This spring, as mask restrictions began to ease and hope for a normal summer rose like pollen in the air, we began talking about the pool. The pool had been our oasis last summer, our way to escape the muddy chaos of the pandemic and disappear into a bright blue world free of fear.
I bought my daughter a new one-piece in anticipation of pool season and mended my swim bag with the torn handle. As I pushed my needle through the thick, plasticky canvas, a lingering hint of sunscreen escaped from the bag and tickled my nose, teasing me with memories of luminous summer days.
We are beach people; we live in the Ocean State. My daughter collects mermaid’s purses, starfish and quahog shells the size of softballs; the smell of the bay wafts in her through her open window at night, ruffling the curtains with its salty-sweet breath.
But last year, only a few months into the pandemic, the beach, like so many other things, felt exhausting. "Everything is hard," I told my 9-year-old daughter. "I need easy." She nodded.
Our community pool was easy, so we signed up.
I had kept a pool bag packed with essentials and refreshed it every night with clean towels and quick eats. We approached the pool with tactical, almost militaristic, zeal. Most summer mornings my daughter and I lingered in our pajamas, then bolted down breakfast, yanked swimsuits onto our clammy bodies and drove ambulance-style to the pool to get our pick of the striped umbrella chairs grouped in COVID-safe pods. For the first half-hour, we were often the only ones swimming.
Summer is usually a Twister game of avoidance for me, hoarding as much air conditioning as possible while still trying to be a fun mom. But we had lived inside for months, and suddenly, unexpectedly, I craved the sun like sugar. Each hour spent in its embrace filled me with optimism, something that no quantity of vitamins or living room yoga had been able to achieve.
Our days at the pool accumulated like badges and my pale Scottish skin got browner. My tan felt like a hug, something that we, as a society were not allowed to do anymore. The rays bleached my neglected grey roots white, erased my eyebrows from my face and made constellations of brown freckles explode all over my arms and chest. At night, I felt my sun-soaked skin expanding and contracting like a galaxy.
COVID restrictions somehow kept the pool peaceful despite the shrieks and squeals of kids as they hurled themselves off the diving board or pelted one another with squirt guns. There always seemed to be just the right amount of people to fill up the umbrella chairs — and no more. The locker rooms were closed, so pool members were given a special shortcut from the parking lot that led straight to the snack bar where we had our temperature taken and then could leave the world, and our masks, behind us.
The freedom we found there gave my daughter and me something to look forward to during a time when much of our world was still muted and shut down. Lithe and sleek as an otter, she spent four, six or even eight hours in the water perfecting tricks and diving for toys, emerging only for a proffered Fudgsicle purchased for $1 from the snack bar. The sadness and anxiety that had puddled up in her during rainy months of isolation evaporated bit by bit every day and were replaced with sanguine joy.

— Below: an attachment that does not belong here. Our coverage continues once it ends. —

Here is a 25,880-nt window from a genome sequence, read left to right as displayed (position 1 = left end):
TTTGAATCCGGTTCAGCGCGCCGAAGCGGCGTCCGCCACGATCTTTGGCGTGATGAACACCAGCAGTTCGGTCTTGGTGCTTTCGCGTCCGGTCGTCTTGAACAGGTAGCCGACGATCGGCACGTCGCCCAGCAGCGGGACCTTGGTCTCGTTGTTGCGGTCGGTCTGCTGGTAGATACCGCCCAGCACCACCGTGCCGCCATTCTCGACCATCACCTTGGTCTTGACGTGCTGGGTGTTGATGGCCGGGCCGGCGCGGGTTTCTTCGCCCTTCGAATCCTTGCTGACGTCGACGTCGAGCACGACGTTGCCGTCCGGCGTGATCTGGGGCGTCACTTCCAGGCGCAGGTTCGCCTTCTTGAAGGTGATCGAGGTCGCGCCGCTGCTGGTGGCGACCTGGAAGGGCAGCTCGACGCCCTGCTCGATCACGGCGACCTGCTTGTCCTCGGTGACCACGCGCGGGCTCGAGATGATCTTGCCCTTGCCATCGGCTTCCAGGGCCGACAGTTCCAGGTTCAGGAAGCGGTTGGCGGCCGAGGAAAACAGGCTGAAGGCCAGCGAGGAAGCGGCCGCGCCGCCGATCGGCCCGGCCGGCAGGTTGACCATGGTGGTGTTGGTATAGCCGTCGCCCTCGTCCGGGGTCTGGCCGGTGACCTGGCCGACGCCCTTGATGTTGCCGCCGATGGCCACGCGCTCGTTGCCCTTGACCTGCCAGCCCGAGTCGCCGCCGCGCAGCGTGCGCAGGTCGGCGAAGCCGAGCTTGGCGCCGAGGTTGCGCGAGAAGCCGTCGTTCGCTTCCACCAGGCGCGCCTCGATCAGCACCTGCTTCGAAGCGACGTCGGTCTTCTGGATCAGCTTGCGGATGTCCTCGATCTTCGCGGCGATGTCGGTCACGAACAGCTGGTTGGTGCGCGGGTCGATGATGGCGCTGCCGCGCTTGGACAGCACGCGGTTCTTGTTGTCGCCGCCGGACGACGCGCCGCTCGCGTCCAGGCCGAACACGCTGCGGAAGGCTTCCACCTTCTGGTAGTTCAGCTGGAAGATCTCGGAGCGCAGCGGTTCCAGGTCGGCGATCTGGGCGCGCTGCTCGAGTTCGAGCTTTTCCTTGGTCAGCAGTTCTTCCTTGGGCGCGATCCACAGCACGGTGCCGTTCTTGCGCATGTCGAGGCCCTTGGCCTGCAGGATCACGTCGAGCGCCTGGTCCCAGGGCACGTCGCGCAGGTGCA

We gushed about our pool to anyone who would listen and planned to be the very last bodies forced out with the last gasp of summer, but August slouched to an end with an unseasonably cold week and our pool closed with little notice or fanfare just after Labor Day.
On opening weekend of this year, we showed up late. The locker rooms were open again, so there was no more shortcut. When I opened the door onto the pool deck, I saw not an oasis but a circus. People were swarming the deck and the blue water was rollicking, sloshing out of the pool under duress from so many writhing, splashing, diving bodies. All of the umbrella chairs were taken, so we plopped our things on a plastic picnic table. My daughter carried on, happy to be back at the pool but I stared and seethed.
“What happened?” I asked one of the lifeguards. “No more restrictions, we opened to the pool to absolutely everyone,” she said. I stared back at her. Everything is back to normal, she said with a smile. But this wasn’t my normal.
“It’s opening day,” the program director said with a shrug. “It will settle down.” But it never did.
The first official day of school vacation, we planned and packed and headed to the pool early, aiming to be the first ones there, but as we emerged from the locker room, we were herded into a throng of sweating, squirming families holding sparkly inflatable innertubes. There was a line to get into the pool. The teenaged attendant, overwhelmed by the queue of griping, irritated members, swung the doors open at 11:50 a.m. after making us promise that we wouldn’t put a toe in before noon. Everyone raced, Black Friday-style, to grab umbrella chairs.
For the first time in a year and a half, I wished that things were a little less normal.
Five minutes later, I sat greedily in the meager shade of the umbrella that I had fought off another family for, watching the water populate and teem with bodies. For the first time in a year and a half, I wished that things were a little less normal.
We made half-hearted stabs at more pool days until we were waitlisted one afternoon in July and forced to wait in the steamy hallway, where tempers rose faster than Fahrenheit, for almost an hour. After that my daughter suggested we “find something else to do."
So we returned to the beach, where we dove through frothy waves that tumbled us like rocks. We laughed and held hands and smiled at the sweetness of our afternoons, then drove home with salt flaking off our faces.